Smart Toy Maker To Pay $650,000 After Millions Of Kids Get Hacked

Smart Toy Maker To Pay $650,000 After Millions Of Kids Get Hacked

In recent years, a number of toy makers have come under fire for developing children’s smart devices that turn out to be privacy nightmares, and a company called VTech Electronics has just settled the US Federal Trade Commission’s first case involving an internet-connected toy. VTech will pay the FTC $US650,000 over charges it violated the Children’s Online Privacy Protection Act (COPPA) and “failing to take reasonable steps to secure the data it collected,” according to an FTC statement released this week.

At the end of 2015, details about a massive security breach at VTech emerged, revealing that hackers broke into the company’s servers, gaining access to the customer accounts of almost five million parents and over six million children worldwide. The personal information included names, emails, passwords, download histories, and home addresses of parents, and the first names, genders, and birthdays of kids. The hackers were also able to download about 190 GBs of photos from VTech’s Kid Connect app — the images were reportedly head shots that the company lets users take and send through the chat app.

The FTC complaint addressed this major security violation, which wasn’t on VTech’s radar until a journalist emailed them about the issue. The complaint notes that VTech didn’t have sufficient privacy and security measures in place to protect the data it collected through the app. It also claims that the company didn’t have a proper “prevention or detection system” set up to notify the company when there was a security breach. What’s more, the complaint alleges that VTech misled its users in its privacy policy, stating that its gaming and chat platforms Learning Lodge and Planet VTech encrypted their personal information. The FTC claims it wasn’t actually encrypted. Currently, both web-based platforms are unavailable.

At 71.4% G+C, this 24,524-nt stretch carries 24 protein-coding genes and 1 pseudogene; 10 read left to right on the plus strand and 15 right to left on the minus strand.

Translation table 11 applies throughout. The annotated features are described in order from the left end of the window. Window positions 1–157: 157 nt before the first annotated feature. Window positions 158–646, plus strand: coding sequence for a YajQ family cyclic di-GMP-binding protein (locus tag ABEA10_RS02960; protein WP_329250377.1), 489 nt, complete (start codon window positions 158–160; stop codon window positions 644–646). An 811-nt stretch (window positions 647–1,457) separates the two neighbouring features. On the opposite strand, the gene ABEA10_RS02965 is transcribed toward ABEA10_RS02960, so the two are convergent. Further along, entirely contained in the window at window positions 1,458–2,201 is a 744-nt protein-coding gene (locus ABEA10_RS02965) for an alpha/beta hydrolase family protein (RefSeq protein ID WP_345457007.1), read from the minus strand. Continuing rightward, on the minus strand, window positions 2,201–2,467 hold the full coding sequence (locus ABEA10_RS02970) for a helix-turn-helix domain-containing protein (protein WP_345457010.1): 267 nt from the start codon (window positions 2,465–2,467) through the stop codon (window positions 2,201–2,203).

“As connected toys become increasingly popular, it’s more important than ever that companies let parents know how their kids’ data is collected and used and that they take reasonable steps to secure that data,” said Acting FTC Chairman Maureen K Ohlhausen, according to the statement. “Unfortunately, VTech fell short in both of these areas.”

In addition to paying the FTC, VTech must put into effect a “comprehensive data security program” that will undergo independent audits for 20 years. It is also permanently banned from violating the children’s privacy law and from falsifying its privacy and security practices. We have reached out to VTech for comment and will update this story if we receive a response.